Protests Against George Floyd’s Death Go Global

  • Other countries, such as Germany, France, Syria, the United Kingdom, Kenya, and Ghana are among those joining in protest.
  • In Syria, artists Aziz Asmar and Anis Hamdoun created a mural depicting George Floyd in the town of Binnish.
  • Several African leaders have spoken out against Floyd’s murder.

Following the brutal murder George Floyd, a 44 year-old African American, by a policeman who knelt on his neck, many demonstrations have since ensued globally in protest against the beastly act. The protests are not only confined to the United States, but have since spread to various parts of the world.

George Floyd was an unarmed African-American man who died on May 25, 2020, after white Minneapolis police officer Derek Chauvin knelt on Floyd’s neck for over seven minutes while other officers helped restrain Floyd in Minneapolis, Minnesota United States. Floyd’s death has been compared to the 2014 death of Eric Garner, who repeated “I can’t breathe” while being suffocated by arresting officers.

Other countries, such as Germany, France, Syria, the United Kingdom, Kenya, and Ghana are among those joining in protest. In Germany, crowds gathered in the capital in front of the US embassy on Saturday and Sunday. 

Participants wore masks and had signs that read: “Black Lives Matter,” and “justice cannot wait.” The population also participated in a demonstration against racism in front of the Brandenburg Gate, in Berlin, on Sunday.

In Paris, France, activists dressed in black clothes and face masks on Monday, and held up signs that read; “I can’t breathe” (the phrase that was repeatedly uttered by the man before he died), “we are all George Floyd,” and “racism suffocates us.”

In Italy, more specifically, in the city of Milan, crowds carried out a flashmob near the US consulate in the city on Thursday, in protest.

In Ireland, protesters ran through the streets of Dublin’s city center on Monday, chanting “I can’t breathe,” while a minor protest took place in the suburb of Blanchardstown. Residents of Krakow, Poland, met at the city’s American consulate on Sunday night. Some lit candles in honor of Floyd.

In Syria, artists Aziz Asmar and Anis Hamdoun created a mural depicting George Floyd in the town of Binnish, in northwestern Syria’s Idlib province, on Monday.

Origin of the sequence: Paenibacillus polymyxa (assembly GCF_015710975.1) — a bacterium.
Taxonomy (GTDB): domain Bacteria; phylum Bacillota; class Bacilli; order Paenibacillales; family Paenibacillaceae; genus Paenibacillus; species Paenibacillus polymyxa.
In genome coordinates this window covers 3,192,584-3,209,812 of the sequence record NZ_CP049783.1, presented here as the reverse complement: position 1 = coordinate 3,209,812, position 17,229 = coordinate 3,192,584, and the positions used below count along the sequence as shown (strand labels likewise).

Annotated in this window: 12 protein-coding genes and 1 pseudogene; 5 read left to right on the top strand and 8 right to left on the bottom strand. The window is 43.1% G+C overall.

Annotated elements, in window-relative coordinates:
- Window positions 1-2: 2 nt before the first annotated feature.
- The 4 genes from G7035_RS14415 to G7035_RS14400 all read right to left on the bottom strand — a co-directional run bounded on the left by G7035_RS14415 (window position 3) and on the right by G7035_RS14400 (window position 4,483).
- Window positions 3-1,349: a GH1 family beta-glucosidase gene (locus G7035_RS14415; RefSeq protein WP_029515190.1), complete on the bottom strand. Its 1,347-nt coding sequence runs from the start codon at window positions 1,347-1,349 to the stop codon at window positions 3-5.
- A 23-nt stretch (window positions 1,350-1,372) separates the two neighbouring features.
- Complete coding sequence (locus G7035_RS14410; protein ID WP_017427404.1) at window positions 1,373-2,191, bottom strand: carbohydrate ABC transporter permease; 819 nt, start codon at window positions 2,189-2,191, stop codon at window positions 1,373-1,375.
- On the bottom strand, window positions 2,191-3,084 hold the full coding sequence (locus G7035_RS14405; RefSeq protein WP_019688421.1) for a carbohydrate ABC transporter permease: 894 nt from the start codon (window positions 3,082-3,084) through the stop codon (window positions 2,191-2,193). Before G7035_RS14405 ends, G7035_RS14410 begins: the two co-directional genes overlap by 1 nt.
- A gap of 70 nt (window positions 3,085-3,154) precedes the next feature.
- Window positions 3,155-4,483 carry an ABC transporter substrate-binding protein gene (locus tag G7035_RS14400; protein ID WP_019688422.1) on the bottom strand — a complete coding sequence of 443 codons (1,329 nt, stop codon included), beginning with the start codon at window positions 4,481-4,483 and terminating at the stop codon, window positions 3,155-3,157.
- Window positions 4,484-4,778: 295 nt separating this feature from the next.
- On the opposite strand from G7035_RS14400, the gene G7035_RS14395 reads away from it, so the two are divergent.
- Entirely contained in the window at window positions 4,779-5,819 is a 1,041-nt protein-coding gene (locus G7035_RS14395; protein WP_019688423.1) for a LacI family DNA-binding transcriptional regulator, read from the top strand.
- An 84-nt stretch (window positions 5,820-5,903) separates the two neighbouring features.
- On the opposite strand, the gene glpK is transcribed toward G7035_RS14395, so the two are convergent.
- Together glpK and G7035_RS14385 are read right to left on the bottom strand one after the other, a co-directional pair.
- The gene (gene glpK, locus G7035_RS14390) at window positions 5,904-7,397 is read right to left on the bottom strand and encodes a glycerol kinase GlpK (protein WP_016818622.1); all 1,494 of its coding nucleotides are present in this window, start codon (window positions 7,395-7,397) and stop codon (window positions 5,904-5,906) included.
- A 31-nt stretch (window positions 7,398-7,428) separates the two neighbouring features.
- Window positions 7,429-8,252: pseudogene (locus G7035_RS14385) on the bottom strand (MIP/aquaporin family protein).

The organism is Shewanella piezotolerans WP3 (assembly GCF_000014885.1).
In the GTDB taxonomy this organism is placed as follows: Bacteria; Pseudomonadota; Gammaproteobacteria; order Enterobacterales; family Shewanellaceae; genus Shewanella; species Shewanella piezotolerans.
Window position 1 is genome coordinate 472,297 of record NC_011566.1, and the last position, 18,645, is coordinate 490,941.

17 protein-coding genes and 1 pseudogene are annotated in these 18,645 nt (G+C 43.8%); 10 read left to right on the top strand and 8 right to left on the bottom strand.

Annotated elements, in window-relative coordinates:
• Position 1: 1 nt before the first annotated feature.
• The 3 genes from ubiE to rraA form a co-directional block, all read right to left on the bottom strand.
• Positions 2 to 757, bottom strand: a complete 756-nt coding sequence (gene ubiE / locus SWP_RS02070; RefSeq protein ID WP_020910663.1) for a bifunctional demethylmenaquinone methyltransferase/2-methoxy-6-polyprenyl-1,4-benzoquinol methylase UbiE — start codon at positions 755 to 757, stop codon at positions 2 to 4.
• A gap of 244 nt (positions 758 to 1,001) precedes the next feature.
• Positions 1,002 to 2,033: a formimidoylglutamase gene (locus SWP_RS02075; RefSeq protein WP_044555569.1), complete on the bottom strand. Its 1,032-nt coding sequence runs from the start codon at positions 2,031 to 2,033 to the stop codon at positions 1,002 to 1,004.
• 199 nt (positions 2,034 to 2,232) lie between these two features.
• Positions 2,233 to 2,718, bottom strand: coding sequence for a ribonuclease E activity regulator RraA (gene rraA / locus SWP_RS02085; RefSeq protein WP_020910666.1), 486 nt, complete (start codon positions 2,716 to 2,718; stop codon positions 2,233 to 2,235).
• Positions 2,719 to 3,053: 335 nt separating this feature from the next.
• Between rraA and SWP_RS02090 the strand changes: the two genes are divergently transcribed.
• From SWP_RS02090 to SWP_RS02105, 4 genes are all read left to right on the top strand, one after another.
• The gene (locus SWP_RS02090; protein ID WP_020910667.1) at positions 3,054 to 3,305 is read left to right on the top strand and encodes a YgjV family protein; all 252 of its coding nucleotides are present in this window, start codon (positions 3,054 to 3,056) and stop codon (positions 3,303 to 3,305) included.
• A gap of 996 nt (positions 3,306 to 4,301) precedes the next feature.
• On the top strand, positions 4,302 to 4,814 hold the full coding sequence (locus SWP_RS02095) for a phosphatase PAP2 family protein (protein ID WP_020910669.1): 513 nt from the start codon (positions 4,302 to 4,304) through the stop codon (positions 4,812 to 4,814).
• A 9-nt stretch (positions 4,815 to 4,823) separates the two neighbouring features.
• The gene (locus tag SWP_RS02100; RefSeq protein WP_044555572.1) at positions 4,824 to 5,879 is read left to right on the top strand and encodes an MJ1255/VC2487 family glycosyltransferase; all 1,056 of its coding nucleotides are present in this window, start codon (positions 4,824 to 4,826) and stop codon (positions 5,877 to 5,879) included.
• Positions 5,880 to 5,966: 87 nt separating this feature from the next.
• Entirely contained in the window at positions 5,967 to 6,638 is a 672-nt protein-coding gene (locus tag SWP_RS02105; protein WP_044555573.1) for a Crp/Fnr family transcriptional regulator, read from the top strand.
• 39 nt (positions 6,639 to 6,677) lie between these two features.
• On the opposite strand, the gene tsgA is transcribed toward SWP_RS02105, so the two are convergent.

In Brazil, several people protested outside the Guanabara Palace in Rio de Janeiro on Sunday. In Mexico, there were portraits of Floyd on the fence outside the US embassy in Mexico City, alongside flowers, candles, and plaques that read “racism kills here, there and around the world.”

The George Floyd protests, and riots, are an ongoing series of violent uprisings in the United States that initially started in the Minneapolis–Saint Paul metropolitan area of Minnesota before spreading nationwide. As of May 31, there were simultaneous protests in over 100 other cities in the United States and internationally supporting those seeking justice for Floyd as well as speaking out against excessive police brutality.

In New Zealand, protests were held over Floyd’s murder in several locations on Monday. Thousands held demonstrations and vigils in cities like Auckland and Christchurch, while crowds braved the rain to hold a vigil in Wellington.

Africa Mourns Too

Meanwhile, several African leaders have spoken out against Floyd’s murder. “It cannot be right that, in the 21st century, the United States, this great bastion of democracy, continues to grapple with the problem of systemic racism,” President Akufo-Addo of Ghana wrote on his Facebook wall. He added that black people over the world are shocked and distraught by the killing of the unarmed black man by a white police officer in the U.S.

In Nairobi, Kenya, the country’s opposition leader and former Prime Minister, Raila Odinga, prayed for the United States:

“I join the thousands out there in saying a prayer for the family of George Floyd and more importantly, for the US- a prayer that there be justice and freedom for all human beings who call America their country and that citizens be judged by the content of their character, not the color of their skin.”

Demonstrations against the murder were also witnessed outside the US embassy in Kenya’s capital city, Nairobi, where the protestors comprising of Kenyans and Americans, marched chanting “Black lives matter.”

Only $1/click

Submit Your Ad Here

Vincent Ferdinand

News reporting is my thing. My view of what is happening in our world is colored by my love of history and how the past influences events taking place in the present time.  I like reading politics and writing articles. It was said by Geoffrey C. Ward, "Journalism is merely history's first draft." Everyone who writes about what is happening today is indeed, writing a small part of our history.

Leave a Reply